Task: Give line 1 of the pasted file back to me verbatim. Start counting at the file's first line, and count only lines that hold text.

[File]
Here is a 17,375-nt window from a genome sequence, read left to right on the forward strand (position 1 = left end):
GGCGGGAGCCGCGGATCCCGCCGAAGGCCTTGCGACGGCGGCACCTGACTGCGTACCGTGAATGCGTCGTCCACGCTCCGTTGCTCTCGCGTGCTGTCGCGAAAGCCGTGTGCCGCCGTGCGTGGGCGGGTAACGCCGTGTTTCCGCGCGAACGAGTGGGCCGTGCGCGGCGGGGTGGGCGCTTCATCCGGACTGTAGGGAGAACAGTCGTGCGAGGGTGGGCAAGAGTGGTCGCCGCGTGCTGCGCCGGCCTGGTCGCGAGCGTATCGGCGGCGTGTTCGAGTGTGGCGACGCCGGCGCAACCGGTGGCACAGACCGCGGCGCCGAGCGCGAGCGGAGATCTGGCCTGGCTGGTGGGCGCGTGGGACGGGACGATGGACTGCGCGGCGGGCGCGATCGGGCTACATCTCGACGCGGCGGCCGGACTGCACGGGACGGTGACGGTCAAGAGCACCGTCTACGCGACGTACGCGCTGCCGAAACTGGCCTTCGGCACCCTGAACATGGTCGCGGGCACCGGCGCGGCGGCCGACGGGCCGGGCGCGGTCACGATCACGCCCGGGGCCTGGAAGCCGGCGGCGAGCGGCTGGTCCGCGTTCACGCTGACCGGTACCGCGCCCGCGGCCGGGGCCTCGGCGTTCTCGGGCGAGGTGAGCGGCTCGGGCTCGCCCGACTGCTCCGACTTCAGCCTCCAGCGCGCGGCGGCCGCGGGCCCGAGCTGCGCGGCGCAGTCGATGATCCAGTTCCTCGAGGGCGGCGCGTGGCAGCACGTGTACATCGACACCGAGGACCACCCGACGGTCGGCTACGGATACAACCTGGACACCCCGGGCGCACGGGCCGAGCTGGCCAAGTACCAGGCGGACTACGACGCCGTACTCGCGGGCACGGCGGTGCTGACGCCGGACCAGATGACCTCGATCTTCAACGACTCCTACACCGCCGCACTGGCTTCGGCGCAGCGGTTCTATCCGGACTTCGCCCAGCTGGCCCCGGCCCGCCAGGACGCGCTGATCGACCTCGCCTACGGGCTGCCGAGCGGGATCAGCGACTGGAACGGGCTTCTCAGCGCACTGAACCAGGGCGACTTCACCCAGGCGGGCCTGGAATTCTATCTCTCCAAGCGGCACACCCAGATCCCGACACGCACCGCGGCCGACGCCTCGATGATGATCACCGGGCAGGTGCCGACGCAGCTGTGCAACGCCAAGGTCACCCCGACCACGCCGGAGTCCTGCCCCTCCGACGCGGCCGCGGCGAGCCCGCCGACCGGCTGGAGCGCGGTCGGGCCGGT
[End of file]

Here is a 17,375-nt window from a genome sequence, read left to right on the forward strand (position 1 = left end):